The Yorktown Campaign ensured American efforts to win independence from Great Britain would end in success, and elevated General George Washington's notoriety as a result of his role directing the victory. Includes video and resources for related topics.
Johnson, Justin. “Battle of Yorktown - Part I.” American Military History Podcast, American Military History Podcast, 3 Nov. 2016, https://www.stitcher.com/show/american-military-history-podcast/episode/battle-of-yorktown-part-i-48131809.
With his back to the York River, British General Lord Charles Cornwallis intended to refit and resupply his 9,000-man army in the fall of 1781. Sensing an opportunity, George Washington and his French ally, the Comte de Rochambeau, moved their force of almost 20,000 men south to Virginia.
In his "Journal of the Siege of Yorktown," kept between September 28 and October 21, 1781, St. George Tucker, a lieutenant colonel and French interpreter on the staff of General Thomas Nelson, narrates the events that led to the surrender of the British army led by Lord Cornwallis.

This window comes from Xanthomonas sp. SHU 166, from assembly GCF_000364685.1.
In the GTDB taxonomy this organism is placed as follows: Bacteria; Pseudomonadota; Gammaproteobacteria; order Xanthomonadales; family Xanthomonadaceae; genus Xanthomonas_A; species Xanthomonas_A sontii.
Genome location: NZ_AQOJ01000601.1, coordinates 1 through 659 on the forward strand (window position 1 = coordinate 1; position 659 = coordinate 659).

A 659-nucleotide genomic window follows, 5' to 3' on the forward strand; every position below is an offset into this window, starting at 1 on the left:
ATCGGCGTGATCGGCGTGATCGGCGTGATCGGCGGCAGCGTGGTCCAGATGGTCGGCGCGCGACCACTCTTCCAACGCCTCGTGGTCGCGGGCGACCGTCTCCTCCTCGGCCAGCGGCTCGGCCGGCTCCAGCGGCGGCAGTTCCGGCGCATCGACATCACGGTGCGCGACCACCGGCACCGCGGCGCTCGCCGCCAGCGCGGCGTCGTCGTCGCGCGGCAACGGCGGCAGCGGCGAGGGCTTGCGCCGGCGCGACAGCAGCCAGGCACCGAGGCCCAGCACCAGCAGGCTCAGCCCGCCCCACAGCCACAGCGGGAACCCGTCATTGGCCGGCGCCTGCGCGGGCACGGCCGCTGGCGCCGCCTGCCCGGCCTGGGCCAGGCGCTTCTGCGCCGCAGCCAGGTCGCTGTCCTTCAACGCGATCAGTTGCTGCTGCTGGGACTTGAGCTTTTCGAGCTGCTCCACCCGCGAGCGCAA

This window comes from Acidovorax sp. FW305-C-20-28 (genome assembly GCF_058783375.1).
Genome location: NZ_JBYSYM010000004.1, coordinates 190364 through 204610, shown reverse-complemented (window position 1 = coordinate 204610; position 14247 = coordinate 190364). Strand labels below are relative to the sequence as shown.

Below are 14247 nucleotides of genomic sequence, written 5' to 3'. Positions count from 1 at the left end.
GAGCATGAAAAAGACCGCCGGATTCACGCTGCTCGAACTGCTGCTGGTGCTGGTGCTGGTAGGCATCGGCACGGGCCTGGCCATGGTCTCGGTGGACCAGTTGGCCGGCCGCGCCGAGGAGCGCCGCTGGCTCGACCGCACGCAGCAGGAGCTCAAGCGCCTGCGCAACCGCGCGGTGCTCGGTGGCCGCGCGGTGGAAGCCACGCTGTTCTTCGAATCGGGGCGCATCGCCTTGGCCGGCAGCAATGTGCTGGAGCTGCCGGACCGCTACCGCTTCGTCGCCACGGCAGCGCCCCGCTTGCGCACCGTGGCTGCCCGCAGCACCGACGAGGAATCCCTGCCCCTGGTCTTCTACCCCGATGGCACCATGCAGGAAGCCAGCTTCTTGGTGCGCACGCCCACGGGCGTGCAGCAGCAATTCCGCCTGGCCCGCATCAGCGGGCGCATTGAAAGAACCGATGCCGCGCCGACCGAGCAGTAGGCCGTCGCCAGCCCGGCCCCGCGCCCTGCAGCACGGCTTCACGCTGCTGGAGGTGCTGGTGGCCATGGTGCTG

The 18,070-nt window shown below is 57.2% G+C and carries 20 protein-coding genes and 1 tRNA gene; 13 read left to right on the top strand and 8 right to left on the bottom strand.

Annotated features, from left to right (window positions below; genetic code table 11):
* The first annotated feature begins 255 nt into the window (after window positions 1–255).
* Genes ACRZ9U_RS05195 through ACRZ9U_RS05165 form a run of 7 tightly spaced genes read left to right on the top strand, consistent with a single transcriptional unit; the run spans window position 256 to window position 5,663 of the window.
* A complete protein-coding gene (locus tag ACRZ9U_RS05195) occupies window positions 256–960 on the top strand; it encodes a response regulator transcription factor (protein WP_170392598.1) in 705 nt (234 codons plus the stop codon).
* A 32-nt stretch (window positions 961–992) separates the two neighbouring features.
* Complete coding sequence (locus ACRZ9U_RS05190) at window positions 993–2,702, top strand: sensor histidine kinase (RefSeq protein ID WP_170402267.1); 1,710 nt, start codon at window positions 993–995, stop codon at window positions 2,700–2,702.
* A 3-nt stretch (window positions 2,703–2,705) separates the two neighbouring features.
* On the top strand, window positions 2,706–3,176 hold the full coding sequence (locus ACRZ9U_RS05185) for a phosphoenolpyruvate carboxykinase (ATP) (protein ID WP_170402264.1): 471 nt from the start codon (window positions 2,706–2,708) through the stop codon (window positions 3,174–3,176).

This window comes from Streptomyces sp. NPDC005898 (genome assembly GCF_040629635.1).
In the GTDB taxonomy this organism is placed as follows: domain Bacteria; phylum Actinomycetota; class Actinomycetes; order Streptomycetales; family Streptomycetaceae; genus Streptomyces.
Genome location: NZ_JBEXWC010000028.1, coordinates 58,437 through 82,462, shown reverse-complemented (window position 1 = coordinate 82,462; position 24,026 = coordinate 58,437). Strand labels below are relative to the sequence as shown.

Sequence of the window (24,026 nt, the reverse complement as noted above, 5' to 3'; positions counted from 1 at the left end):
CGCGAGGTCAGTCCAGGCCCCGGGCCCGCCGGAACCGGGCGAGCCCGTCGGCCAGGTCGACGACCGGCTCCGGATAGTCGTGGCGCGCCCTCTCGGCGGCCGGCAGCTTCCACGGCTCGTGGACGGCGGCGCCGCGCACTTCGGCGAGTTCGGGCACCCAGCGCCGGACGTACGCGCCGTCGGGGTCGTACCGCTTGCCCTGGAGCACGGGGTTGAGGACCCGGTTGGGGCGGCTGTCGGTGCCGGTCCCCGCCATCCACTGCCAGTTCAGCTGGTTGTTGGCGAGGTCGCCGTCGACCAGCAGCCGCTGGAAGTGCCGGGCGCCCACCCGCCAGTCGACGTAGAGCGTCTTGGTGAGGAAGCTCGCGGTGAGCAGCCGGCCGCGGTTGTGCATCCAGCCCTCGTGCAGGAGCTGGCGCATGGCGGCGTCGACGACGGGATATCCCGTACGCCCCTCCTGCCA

Tucker, St. George. “Https://Www.encyclopediavirginia.org/_Journal_of_the_Siege_of_Yorktown_by_St_George_Tucker_1781.” The William and Mary Quarterly, Edited by Edward M. Riley, vol. 5, no. 3, July 1948, pp. 377–395., www.encyclopediavirginia.org/_Journal_of_the_Siege_of_Yorktown_by_St_George_Tucker_1781.